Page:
Yspahan is a great example of a solid game with a completely uninteresting theme — unless you happen to be into merchant expansion of the Persian empire at the turn of the 17th century. Sébastien Pauchon’s 2006 design (published in the US by Rio Grande/Ystari) uses dice rolling and a wide variety of choices to ensure that skill overcomes simple luck.
Each player (either three to four, with official two-player rules available) receives a board with six buildings on it, two gold pieces, and a supply of wooden cubes. The main board features four districts of shops and two tracks for the supervisor pawn as well as scoring and round indicators. Two additional boards represent the tower and caravan. Eighteen cards are placed to the side along with the supply of camel tokens and gold coins.
The first player of each round rolls the nine white dice; (s)he can optionally spend up to three gold coins to roll that many of the yellow dice as well. The lowest-valued dice are placed on the bottom level of the tower board, and the highest-valued on the top, regardless of their actual values; the rest are placed by value starting from the second-lowest tier, so only a roll resulting in all six values will fill up all of the tiers, while a roll of, say, only threes and fives will only occupy the top and bottom tiers.
Each player then selects one of the tiers of dice as their action for the round; however, it is the number of dice that determines the strength of the action, not the actual values showing (with one exception). Yellow dice can only be claimed by the start player (who payed for them) and are removed from the tower as soon as (s)he has selected an action. The middle four tiers allow players to place that many cubes in the corresponding district. Each district contains from three to four neighborhoods, and once a player has started placing in a neighborhood (s)he must complete that neighborhood before placing in another; no other player may place cubes in a partially-filled neighborhood. The upper and lower tiers instead award the player who chooses them a number of gold coins or camels, respectively. The main use for these are to construct buildings; each building costs a number of camels and coins and bestows a benefit, and every building constructed beyond the second also earns additional points. Players can build only one building per turn.
There are two other optional actions available as well. Any claimed tier can instead be used to draw a card, which have two uses: 1) they can be played at any time for their effect, which are explained on the back of the instruction manual for easy reference; or 2) they can be traded in when claiming a subsequent tier to earn an additional camel, coin, or cube. Drawing a card is also the only action a player can take if there are no tiers remaining when (s)he must select one. Finally, a player can instead choose to move the supervisor a number of spaces as indicated by the value of the dice on the selected tier; the player may pay gold to either add or subtract one space per coin. The supervisor can move in any direction on the tracks, but can’t backtrack in a given move. Any cube adjacent to the supervisor when he stops moving is sent to the caravan unless the player who owns it sacrifices a camel token, in which case the cube sent to the caravan comes from his supply instead of the board. Claiming a tier for one of these actions can be used to prevent an opponent from filling up a key district as well as for their own benefits, and the supervisor can also prevent an unprepared player from completing a key neighborhood.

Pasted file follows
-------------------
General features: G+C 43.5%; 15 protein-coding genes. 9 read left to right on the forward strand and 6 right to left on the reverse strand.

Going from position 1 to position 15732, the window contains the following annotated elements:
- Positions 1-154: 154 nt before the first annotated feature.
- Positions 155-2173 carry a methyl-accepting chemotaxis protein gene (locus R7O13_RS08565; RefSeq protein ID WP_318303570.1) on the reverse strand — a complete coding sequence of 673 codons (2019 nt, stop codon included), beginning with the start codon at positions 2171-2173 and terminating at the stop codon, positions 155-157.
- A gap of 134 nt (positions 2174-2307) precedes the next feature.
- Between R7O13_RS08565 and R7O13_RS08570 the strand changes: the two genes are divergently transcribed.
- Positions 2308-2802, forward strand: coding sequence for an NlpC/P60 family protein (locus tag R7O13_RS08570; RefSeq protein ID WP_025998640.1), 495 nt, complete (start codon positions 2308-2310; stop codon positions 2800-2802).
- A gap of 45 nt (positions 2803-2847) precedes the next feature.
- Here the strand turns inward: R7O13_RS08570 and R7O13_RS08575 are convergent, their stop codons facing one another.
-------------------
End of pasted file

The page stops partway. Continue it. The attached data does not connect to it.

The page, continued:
A game of Yspahan consists of twenty-one rounds, broken up into three “weeks” of seven “days”. At the end of each round, the start player passes to the left — except for the final round of a four-player game, in which the player in last place receives the honor, and the normal turn order is ignored in favor of last-to-first place (with ties broken by their turn order in the 20th round). The end of each week is when neighborhoods and the caravan are scored. Each neighborhood is worth an indicated number of points only if complete, with the rarer districts (third and fourth tiers) containing more valuable neighborhoods than the lower two. The caravan scores a number of points for each player equal to the number of cubes they have on it, multiplied by one, two, or three depending on where their most recent cube is placed. Cubes in neighborhoods are reclaimed at the end of each week, but cubes in the caravan remain there for the entire game. Whoever has the highest score at the end of the third week is the winner; there is no official way to break ties, but my group has used leftover camels and coins in the rare occasions when this is relevant.
Yspahan can be completed in an hour or less, and should be playable by anyone eight or older although there is no reading required as long as someone can explain what the buildings and cards do. In addition to being quick-playing, Yspahan is also fairly close-scoring as long as strategic decisions are made; poor decisions can result in one player lagging behind (or another pulling away, depending) and there is not much of a catch-up mechanism other than being able to score the high-valued neighborhoods via fortunate rolls. Other than that aspect, however, there is very little luck involved despite the reliance on dice. Yspahan retails for around $40.